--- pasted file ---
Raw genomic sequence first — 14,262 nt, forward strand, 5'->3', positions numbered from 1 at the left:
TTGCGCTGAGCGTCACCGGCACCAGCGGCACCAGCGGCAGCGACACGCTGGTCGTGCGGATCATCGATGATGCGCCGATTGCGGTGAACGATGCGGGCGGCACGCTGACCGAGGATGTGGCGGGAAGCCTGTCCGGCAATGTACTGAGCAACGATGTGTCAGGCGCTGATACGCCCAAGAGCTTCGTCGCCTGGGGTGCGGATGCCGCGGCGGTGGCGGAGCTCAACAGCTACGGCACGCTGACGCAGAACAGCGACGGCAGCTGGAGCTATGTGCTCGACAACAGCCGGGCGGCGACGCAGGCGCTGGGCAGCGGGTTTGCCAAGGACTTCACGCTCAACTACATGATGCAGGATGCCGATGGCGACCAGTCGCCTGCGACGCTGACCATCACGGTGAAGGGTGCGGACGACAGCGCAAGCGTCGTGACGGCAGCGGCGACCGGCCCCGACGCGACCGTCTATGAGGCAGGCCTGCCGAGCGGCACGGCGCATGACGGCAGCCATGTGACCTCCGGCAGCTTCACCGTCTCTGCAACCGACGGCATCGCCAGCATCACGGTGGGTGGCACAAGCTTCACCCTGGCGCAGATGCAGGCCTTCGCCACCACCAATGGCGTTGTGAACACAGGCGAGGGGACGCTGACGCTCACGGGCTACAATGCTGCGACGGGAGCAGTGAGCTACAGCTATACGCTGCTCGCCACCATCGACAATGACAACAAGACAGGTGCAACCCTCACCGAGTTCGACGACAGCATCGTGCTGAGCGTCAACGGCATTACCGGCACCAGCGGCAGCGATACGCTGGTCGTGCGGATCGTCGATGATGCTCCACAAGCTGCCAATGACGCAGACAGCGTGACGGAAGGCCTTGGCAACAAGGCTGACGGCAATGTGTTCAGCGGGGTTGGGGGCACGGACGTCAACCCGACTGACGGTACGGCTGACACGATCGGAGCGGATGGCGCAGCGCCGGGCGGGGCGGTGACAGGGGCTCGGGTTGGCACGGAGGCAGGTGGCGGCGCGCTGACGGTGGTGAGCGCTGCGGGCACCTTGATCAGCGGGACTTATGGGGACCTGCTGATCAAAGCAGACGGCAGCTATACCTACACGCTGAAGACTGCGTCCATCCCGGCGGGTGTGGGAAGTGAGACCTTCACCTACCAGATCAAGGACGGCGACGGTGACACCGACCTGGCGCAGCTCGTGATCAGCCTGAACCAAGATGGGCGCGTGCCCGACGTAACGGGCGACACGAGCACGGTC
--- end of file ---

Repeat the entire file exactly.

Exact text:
Raw genomic sequence first — 14,262 nt, forward strand, 5'->3', positions numbered from 1 at the left:
TTGCGCTGAGCGTCACCGGCACCAGCGGCACCAGCGGCAGCGACACGCTGGTCGTGCGGATCATCGATGATGCGCCGATTGCGGTGAACGATGCGGGCGGCACGCTGACCGAGGATGTGGCGGGAAGCCTGTCCGGCAATGTACTGAGCAACGATGTGTCAGGCGCTGATACGCCCAAGAGCTTCGTCGCCTGGGGTGCGGATGCCGCGGCGGTGGCGGAGCTCAACAGCTACGGCACGCTGACGCAGAACAGCGACGGCAGCTGGAGCTATGTGCTCGACAACAGCCGGGCGGCGACGCAGGCGCTGGGCAGCGGGTTTGCCAAGGACTTCACGCTCAACTACATGATGCAGGATGCCGATGGCGACCAGTCGCCTGCGACGCTGACCATCACGGTGAAGGGTGCGGACGACAGCGCAAGCGTCGTGACGGCAGCGGCGACCGGCCCCGACGCGACCGTCTATGAGGCAGGCCTGCCGAGCGGCACGGCGCATGACGGCAGCCATGTGACCTCCGGCAGCTTCACCGTCTCTGCAACCGACGGCATCGCCAGCATCACGGTGGGTGGCACAAGCTTCACCCTGGCGCAGATGCAGGCCTTCGCCACCACCAATGGCGTTGTGAACACAGGCGAGGGGACGCTGACGCTCACGGGCTACAATGCTGCGACGGGAGCAGTGAGCTACAGCTATACGCTGCTCGCCACCATCGACAATGACAACAAGACAGGTGCAACCCTCACCGAGTTCGACGACAGCATCGTGCTGAGCGTCAACGGCATTACCGGCACCAGCGGCAGCGATACGCTGGTCGTGCGGATCGTCGATGATGCTCCACAAGCTGCCAATGACGCAGACAGCGTGACGGAAGGCCTTGGCAACAAGGCTGACGGCAATGTGTTCAGCGGGGTTGGGGGCACGGACGTCAACCCGACTGACGGTACGGCTGACACGATCGGAGCGGATGGCGCAGCGCCGGGCGGGGCGGTGACAGGGGCTCGGGTTGGCACGGAGGCAGGTGGCGGCGCGCTGACGGTGGTGAGCGCTGCGGGCACCTTGATCAGCGGGACTTATGGGGACCTGCTGATCAAAGCAGACGGCAGCTATACCTACACGCTGAAGACTGCGTCCATCCCGGCGGGTGTGGGAAGTGAGACCTTCACCTACCAGATCAAGGACGGCGACGGTGACACCGACCTGGCGCAGCTCGTGATCAGCCTGAACCAAGATGGGCGCGTGCCCGACGTAACGGGCGACACGAGCACGGTC